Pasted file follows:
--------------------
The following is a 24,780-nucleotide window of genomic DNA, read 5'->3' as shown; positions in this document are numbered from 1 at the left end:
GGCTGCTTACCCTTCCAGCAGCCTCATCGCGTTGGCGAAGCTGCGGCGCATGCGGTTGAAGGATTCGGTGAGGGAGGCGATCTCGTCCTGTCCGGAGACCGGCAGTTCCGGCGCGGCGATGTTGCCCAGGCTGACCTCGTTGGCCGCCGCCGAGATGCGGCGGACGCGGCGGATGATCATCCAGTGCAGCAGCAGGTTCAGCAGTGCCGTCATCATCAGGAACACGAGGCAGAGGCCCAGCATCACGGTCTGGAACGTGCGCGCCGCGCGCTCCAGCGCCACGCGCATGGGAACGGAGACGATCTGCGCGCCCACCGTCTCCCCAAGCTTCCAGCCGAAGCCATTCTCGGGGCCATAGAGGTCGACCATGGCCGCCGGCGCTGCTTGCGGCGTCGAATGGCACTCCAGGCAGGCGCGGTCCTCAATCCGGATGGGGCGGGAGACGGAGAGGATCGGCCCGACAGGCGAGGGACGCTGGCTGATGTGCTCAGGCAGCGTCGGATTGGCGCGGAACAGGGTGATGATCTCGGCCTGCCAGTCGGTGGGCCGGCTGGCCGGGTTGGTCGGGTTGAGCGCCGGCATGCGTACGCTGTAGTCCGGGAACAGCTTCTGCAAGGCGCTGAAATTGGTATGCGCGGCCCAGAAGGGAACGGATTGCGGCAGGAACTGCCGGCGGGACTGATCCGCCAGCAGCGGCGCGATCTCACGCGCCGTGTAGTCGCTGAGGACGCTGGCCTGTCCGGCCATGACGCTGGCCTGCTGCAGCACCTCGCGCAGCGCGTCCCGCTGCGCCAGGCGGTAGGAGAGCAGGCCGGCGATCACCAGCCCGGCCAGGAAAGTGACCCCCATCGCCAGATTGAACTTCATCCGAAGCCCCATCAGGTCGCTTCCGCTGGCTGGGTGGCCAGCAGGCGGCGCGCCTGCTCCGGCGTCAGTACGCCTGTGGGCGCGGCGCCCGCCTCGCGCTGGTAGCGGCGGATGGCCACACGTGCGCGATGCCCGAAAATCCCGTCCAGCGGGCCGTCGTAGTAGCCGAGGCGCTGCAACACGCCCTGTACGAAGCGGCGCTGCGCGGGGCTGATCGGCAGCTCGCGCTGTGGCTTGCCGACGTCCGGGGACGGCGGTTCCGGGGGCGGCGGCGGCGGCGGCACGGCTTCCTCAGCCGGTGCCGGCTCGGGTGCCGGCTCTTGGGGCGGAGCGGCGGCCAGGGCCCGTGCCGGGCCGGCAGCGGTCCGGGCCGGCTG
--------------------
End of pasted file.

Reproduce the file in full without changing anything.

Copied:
The following is a 24,780-nucleotide window of genomic DNA, read 5'->3' as shown; positions in this document are numbered from 1 at the left end:
GGCTGCTTACCCTTCCAGCAGCCTCATCGCGTTGGCGAAGCTGCGGCGCATGCGGTTGAAGGATTCGGTGAGGGAGGCGATCTCGTCCTGTCCGGAGACCGGCAGTTCCGGCGCGGCGATGTTGCCCAGGCTGACCTCGTTGGCCGCCGCCGAGATGCGGCGGACGCGGCGGATGATCATCCAGTGCAGCAGCAGGTTCAGCAGTGCCGTCATCATCAGGAACACGAGGCAGAGGCCCAGCATCACGGTCTGGAACGTGCGCGCCGCGCGCTCCAGCGCCACGCGCATGGGAACGGAGACGATCTGCGCGCCCACCGTCTCCCCAAGCTTCCAGCCGAAGCCATTCTCGGGGCCATAGAGGTCGACCATGGCCGCCGGCGCTGCTTGCGGCGTCGAATGGCACTCCAGGCAGGCGCGGTCCTCAATCCGGATGGGGCGGGAGACGGAGAGGATCGGCCCGACAGGCGAGGGACGCTGGCTGATGTGCTCAGGCAGCGTCGGATTGGCGCGGAACAGGGTGATGATCTCGGCCTGCCAGTCGGTGGGCCGGCTGGCCGGGTTGGTCGGGTTGAGCGCCGGCATGCGTACGCTGTAGTCCGGGAACAGCTTCTGCAAGGCGCTGAAATTGGTATGCGCGGCCCAGAAGGGAACGGATTGCGGCAGGAACTGCCGGCGGGACTGATCCGCCAGCAGCGGCGCGATCTCACGCGCCGTGTAGTCGCTGAGGACGCTGGCCTGTCCGGCCATGACGCTGGCCTGCTGCAGCACCTCGCGCAGCGCGTCCCGCTGCGCCAGGCGGTAGGAGAGCAGGCCGGCGATCACCAGCCCGGCCAGGAAAGTGACCCCCATCGCCAGATTGAACTTCATCCGAAGCCCCATCAGGTCGCTTCCGCTGGCTGGGTGGCCAGCAGGCGGCGCGCCTGCTCCGGCGTCAGTACGCCTGTGGGCGCGGCGCCCGCCTCGCGCTGGTAGCGGCGGATGGCCACACGTGCGCGATGCCCGAAAATCCCGTCCAGCGGGCCGTCGTAGTAGCCGAGGCGCTGCAACACGCCCTGTACGAAGCGGCGCTGCGCGGGGCTGATCGGCAGCTCGCGCTGTGGCTTGCCGACGTCCGGGGACGGCGGTTCCGGGGGCGGCGGCGGCGGCGGCACGGCTTCCTCAGCCGGTGCCGGCTCGGGTGCCGGCTCTTGGGGCGGAGCGGCGGCCAGGGCCCGTGCCGGGCCGGCAGCGGTCCGGGCCGGCTG